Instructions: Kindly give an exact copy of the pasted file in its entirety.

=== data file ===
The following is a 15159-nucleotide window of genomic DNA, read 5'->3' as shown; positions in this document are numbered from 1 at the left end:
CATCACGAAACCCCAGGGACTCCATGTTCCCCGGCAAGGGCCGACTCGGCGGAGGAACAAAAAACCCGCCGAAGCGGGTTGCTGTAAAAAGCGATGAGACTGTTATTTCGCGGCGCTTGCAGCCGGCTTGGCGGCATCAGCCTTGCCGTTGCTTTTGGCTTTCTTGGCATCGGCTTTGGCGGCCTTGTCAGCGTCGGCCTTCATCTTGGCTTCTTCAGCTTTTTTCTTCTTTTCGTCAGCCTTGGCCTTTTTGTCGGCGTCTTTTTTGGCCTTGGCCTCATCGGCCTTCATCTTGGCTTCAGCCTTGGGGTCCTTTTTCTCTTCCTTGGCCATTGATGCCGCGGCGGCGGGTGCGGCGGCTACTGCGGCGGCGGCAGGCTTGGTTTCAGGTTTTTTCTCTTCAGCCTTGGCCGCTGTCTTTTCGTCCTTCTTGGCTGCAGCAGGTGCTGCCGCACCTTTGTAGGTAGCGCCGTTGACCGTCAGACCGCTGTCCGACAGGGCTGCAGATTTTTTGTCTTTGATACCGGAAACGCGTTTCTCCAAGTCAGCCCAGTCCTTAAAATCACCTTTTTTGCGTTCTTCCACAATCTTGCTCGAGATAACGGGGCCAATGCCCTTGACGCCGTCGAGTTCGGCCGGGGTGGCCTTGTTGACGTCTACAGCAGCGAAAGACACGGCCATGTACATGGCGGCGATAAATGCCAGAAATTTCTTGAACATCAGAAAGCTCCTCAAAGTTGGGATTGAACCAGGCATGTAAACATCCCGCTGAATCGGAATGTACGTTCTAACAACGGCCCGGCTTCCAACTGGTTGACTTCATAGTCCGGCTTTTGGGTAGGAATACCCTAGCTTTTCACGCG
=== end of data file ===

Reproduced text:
The following is a 15159-nucleotide window of genomic DNA, read 5'->3' as shown; positions in this document are numbered from 1 at the left end:
CATCACGAAACCCCAGGGACTCCATGTTCCCCGGCAAGGGCCGACTCGGCGGAGGAACAAAAAACCCGCCGAAGCGGGTTGCTGTAAAAAGCGATGAGACTGTTATTTCGCGGCGCTTGCAGCCGGCTTGGCGGCATCAGCCTTGCCGTTGCTTTTGGCTTTCTTGGCATCGGCTTTGGCGGCCTTGTCAGCGTCGGCCTTCATCTTGGCTTCTTCAGCTTTTTTCTTCTTTTCGTCAGCCTTGGCCTTTTTGTCGGCGTCTTTTTTGGCCTTGGCCTCATCGGCCTTCATCTTGGCTTCAGCCTTGGGGTCCTTTTTCTCTTCCTTGGCCATTGATGCCGCGGCGGCGGGTGCGGCGGCTACTGCGGCGGCGGCAGGCTTGGTTTCAGGTTTTTTCTCTTCAGCCTTGGCCGCTGTCTTTTCGTCCTTCTTGGCTGCAGCAGGTGCTGCCGCACCTTTGTAGGTAGCGCCGTTGACCGTCAGACCGCTGTCCGACAGGGCTGCAGATTTTTTGTCTTTGATACCGGAAACGCGTTTCTCCAAGTCAGCCCAGTCCTTAAAATCACCTTTTTTGCGTTCTTCCACAATCTTGCTCGAGATAACGGGGCCAATGCCCTTGACGCCGTCGAGTTCGGCCGGGGTGGCCTTGTTGACGTCTACAGCAGCGAAAGACACGGCCATGTACATGGCGGCGATAAATGCCAGAAATTTCTTGAACATCAGAAAGCTCCTCAAAGTTGGGATTGAACCAGGCATGTAAACATCCCGCTGAATCGGAATGTACGTTCTAACAACGGCCCGGCTTCCAACTGGTTGACTTCATAGTCCGGCTTTTGGGTAGGAATACCCTAGCTTTTCACGCG